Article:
A current outbreak of Ebola is likely to have been triggered by a "persistent" human source who could have contracted the virus during the last outbreak that lasted from 2013 to 2016.
The West African country of Guinea confirmed an outbreak of Ebola in February 2021 after five years of the country being clear from a hemorrhagic fever.
Now, it is believed that around 18 people have been infected by the virus, with the death toll estimated to be at nine.
The cases are the first to be confirmed after the most recent outbreak across Guinea, Sierra Leone and Liberia killed 11,000 people, the worst outbreak recorded in history.
Now, top bosses at the World Health Organisation have expressed their worry after the virus had lingered on for such a "remarkable" period of time, prompting further research.
Speaking at a press conference on Friday, March 12, the WHO's top emergency official, Doctor Mike Ryan said: "This (outbreak) is unlikely based on genetic sequencing to be linked to a fresh zoonotic reservoir and much more likely to be linked to persistence or latency of infection in a human subject.
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"We are not dealing, as far as we understand right now, with a breach of the species barrier."
He went on to urge those who have survived Ebola not to panic, saying that "more studies are going to be needed".
Dr Ryan added: "Let me say this again: the vast majority of people who survived Ebola cleared the virus from their system, and they recover within six months.
"An even tinier proportion of people end up potentially carrying the virus, they're not infectious to other people, except in very particular circumstances, and a tiny proportion of them can relapse and become sick again."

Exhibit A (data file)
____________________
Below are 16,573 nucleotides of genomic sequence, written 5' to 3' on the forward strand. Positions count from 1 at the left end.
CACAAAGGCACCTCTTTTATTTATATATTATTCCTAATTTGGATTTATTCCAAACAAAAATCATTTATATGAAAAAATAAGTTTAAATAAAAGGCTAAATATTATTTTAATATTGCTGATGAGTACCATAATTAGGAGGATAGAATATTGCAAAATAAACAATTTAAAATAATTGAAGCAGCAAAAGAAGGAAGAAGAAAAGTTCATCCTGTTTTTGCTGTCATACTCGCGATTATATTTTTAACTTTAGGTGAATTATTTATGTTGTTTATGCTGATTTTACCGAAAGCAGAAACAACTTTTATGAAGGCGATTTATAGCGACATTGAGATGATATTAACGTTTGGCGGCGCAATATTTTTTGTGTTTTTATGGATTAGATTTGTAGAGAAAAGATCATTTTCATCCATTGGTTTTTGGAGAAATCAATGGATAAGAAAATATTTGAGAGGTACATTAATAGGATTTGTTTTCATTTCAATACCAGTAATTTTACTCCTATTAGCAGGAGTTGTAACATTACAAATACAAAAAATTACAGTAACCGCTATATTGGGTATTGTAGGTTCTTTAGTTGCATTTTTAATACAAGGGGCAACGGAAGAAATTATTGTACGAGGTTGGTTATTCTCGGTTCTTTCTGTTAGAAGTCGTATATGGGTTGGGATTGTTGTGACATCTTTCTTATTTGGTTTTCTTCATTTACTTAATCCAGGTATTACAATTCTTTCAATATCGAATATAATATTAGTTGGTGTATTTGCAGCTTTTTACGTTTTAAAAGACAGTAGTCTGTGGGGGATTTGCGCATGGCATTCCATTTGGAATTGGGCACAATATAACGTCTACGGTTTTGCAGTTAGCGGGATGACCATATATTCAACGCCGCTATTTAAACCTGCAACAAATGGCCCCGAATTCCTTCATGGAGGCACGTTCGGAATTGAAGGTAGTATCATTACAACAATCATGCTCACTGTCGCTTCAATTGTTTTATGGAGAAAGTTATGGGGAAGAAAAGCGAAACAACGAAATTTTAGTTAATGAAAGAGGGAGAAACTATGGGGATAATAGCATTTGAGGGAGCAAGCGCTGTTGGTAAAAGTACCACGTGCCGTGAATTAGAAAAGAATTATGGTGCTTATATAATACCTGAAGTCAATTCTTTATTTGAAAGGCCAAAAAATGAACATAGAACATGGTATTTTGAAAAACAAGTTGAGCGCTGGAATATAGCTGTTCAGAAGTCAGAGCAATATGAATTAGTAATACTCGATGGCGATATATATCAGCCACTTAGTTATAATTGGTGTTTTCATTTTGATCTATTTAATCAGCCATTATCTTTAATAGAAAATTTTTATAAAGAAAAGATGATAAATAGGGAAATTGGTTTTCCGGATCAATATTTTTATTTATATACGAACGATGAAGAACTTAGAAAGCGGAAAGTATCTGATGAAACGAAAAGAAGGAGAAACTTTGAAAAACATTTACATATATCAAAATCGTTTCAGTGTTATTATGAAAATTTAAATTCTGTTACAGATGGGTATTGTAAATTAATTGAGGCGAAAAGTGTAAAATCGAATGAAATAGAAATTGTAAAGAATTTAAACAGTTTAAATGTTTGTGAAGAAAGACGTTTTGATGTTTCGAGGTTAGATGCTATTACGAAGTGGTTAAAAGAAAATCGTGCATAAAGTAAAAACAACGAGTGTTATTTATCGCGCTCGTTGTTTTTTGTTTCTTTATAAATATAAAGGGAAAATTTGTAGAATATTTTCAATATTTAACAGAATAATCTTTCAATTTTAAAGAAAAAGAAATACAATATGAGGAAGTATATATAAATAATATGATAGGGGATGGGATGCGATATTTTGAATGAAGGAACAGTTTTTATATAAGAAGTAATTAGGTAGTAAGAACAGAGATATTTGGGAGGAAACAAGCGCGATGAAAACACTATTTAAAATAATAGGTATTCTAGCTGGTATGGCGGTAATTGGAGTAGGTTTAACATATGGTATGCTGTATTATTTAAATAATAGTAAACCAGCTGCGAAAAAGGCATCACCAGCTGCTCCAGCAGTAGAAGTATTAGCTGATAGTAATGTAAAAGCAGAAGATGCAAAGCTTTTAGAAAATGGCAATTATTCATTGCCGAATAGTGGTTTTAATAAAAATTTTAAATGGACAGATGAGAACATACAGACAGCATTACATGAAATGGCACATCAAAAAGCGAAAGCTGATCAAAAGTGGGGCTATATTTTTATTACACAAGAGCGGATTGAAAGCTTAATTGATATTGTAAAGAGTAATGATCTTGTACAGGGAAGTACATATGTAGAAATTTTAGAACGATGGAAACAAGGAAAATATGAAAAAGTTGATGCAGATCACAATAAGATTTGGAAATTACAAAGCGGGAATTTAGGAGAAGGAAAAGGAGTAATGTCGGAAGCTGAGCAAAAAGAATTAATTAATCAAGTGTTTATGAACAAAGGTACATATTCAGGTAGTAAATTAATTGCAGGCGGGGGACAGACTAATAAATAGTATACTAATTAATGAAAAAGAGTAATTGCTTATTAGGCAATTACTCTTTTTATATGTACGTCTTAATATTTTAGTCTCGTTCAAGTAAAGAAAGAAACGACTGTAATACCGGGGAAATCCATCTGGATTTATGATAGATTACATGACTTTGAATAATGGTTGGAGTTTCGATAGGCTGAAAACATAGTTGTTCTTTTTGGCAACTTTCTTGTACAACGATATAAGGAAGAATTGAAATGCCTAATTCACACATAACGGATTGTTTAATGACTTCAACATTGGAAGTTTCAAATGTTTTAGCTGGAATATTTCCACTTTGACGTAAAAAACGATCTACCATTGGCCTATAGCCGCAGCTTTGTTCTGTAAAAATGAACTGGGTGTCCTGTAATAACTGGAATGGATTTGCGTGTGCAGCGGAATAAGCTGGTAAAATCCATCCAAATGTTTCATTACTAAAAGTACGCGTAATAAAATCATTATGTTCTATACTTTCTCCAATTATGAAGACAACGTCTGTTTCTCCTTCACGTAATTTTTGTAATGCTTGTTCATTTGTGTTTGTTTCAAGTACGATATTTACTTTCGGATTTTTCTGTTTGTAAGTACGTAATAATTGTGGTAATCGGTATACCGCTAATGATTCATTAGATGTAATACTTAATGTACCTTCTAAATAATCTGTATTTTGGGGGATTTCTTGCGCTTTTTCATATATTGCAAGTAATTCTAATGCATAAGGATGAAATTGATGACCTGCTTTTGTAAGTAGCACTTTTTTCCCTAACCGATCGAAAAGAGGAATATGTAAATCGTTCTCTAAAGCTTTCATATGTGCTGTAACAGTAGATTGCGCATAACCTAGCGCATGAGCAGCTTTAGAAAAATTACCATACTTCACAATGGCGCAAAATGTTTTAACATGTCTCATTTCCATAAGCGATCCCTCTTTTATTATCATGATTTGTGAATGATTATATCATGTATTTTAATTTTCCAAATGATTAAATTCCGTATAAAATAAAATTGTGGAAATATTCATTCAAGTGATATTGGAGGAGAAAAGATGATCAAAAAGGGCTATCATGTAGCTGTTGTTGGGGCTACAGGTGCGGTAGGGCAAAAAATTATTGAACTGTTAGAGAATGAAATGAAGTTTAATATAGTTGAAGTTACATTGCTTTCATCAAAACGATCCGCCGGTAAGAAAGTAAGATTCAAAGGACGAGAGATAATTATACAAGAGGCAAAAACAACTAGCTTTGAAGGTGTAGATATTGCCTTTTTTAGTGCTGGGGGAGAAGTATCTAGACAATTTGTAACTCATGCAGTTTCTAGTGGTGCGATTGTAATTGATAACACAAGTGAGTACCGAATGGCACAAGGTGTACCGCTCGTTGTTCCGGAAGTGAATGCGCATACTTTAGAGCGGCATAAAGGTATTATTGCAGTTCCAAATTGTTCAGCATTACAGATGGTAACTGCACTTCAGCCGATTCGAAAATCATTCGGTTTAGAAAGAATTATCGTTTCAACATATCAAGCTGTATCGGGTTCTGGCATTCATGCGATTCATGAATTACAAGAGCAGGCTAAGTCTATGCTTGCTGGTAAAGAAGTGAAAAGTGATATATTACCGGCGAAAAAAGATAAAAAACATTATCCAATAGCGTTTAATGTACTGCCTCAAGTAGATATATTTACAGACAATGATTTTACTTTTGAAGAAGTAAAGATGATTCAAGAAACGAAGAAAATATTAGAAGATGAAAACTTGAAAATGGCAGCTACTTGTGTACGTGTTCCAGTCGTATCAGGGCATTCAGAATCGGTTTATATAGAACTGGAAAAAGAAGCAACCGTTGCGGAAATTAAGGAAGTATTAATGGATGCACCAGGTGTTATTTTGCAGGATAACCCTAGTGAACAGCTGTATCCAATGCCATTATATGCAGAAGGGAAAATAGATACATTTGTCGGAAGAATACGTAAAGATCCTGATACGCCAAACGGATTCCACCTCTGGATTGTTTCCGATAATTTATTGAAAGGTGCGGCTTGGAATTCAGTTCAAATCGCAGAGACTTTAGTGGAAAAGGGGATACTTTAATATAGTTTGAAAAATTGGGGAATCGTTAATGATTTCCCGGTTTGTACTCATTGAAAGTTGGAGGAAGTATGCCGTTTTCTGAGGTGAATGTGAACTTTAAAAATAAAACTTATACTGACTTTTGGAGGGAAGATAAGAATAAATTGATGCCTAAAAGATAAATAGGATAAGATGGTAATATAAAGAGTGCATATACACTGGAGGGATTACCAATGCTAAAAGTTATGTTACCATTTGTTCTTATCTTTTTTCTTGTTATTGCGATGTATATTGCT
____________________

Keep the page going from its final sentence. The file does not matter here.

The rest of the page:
Speaking at the same press conference, Doctor Bruce Alyward, a senior official at the World Health Organisation said: "The biggest mistake we could make would be to jump to conclusions about what this means about the outbreak and its evolution."
Ebola which is one of the deadliest viruses known to mankind can be transmitted to humans from bats or monkeys.
The virus can survive in or on parts of the body of survivors who are now in good health, for example, the eyes, testicles and breasts and can also be transmitted through semen.
Shortly after the news emerged, Doctor Angela Rasmussen, a virologist at the Georgetown Center for Global Health Science and Security took to her Twitter page saying: "This is also genuinely shocking to me scientifically… I have no idea how this happens mechanistically and it just goes to show how much we still have to learn about Ebola."
She added that the world needs to "step up our efforts to provide Ebola vaccines to people in affected communities, including survivors," but noted that there is a limited supply of vaccines.
Currently, three thousand people in Guinea have been vaccinated, with the World Health Organisation having 30,000 doses in total.
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